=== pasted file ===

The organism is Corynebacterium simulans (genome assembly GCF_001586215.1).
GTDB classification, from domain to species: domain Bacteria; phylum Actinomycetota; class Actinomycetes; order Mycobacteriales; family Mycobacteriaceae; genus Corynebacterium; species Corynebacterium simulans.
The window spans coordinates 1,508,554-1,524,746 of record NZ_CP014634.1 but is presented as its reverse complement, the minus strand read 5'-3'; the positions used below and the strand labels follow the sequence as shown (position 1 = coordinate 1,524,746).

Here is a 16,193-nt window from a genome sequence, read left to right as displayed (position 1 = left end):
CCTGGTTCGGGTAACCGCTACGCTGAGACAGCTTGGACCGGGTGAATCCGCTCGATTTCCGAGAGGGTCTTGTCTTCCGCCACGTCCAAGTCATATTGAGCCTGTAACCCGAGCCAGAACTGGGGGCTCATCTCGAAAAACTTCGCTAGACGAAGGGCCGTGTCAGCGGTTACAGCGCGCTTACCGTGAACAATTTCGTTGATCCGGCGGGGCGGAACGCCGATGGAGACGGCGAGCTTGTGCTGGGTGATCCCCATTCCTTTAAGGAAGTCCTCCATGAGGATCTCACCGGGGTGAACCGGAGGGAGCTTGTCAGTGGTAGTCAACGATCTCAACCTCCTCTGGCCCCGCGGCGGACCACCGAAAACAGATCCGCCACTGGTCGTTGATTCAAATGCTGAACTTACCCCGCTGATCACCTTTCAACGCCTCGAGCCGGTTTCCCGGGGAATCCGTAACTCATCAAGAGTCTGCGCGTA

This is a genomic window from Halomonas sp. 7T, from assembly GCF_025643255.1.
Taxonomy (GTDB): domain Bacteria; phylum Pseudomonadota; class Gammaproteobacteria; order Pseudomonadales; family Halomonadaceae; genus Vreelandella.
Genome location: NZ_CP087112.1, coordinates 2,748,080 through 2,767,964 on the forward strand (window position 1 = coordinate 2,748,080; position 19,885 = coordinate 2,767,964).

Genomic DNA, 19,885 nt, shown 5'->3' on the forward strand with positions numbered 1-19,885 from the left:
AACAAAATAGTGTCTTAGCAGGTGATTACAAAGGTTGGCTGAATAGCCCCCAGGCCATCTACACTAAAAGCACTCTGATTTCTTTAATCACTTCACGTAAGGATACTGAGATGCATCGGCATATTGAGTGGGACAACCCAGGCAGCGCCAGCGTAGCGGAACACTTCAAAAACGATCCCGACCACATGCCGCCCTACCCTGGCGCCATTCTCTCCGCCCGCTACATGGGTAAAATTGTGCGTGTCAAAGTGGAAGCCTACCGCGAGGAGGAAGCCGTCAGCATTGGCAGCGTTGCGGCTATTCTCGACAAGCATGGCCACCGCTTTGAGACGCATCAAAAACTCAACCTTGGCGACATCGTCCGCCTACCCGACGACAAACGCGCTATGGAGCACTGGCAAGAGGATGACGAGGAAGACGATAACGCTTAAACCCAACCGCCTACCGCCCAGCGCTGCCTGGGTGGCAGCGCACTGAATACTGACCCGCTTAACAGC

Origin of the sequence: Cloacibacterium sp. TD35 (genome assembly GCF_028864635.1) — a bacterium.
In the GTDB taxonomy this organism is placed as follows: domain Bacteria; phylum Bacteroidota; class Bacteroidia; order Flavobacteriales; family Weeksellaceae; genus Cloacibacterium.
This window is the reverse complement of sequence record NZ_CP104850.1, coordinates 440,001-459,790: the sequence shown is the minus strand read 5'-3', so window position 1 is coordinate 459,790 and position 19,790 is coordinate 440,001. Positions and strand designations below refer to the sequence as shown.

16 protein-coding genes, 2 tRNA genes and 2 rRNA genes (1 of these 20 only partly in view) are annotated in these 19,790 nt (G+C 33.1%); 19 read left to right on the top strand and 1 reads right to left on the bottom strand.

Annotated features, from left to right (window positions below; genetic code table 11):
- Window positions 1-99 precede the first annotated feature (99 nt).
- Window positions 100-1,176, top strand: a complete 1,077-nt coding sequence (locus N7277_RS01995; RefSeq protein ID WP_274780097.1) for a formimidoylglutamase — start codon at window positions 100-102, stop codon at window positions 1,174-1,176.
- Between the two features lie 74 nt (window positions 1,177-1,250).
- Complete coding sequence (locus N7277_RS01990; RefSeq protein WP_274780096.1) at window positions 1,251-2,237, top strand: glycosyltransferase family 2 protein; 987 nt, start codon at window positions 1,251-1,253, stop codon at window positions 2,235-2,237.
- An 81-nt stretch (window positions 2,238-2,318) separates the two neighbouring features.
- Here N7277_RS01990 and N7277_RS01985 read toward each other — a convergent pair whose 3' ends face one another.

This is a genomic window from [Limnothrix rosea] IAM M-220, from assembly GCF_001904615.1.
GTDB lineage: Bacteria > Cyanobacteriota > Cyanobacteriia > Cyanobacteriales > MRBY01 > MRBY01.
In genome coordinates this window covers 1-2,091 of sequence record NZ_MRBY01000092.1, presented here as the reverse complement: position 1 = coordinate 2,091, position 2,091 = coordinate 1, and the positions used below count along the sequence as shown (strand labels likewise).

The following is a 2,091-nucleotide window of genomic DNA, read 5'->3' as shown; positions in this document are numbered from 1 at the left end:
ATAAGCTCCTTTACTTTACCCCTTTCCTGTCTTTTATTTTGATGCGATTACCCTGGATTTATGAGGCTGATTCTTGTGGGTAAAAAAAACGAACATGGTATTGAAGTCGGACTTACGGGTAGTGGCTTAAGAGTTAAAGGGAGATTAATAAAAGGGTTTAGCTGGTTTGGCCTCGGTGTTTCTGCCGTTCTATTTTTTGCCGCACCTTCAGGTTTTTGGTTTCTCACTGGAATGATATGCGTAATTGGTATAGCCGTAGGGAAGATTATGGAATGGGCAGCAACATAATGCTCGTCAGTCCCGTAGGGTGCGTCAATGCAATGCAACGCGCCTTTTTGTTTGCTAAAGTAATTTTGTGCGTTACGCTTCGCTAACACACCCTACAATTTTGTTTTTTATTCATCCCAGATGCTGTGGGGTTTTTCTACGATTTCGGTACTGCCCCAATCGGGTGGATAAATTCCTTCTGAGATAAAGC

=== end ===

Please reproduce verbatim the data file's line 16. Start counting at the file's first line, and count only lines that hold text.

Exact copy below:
- Window positions 1-99 precede the first annotated feature (99 nt).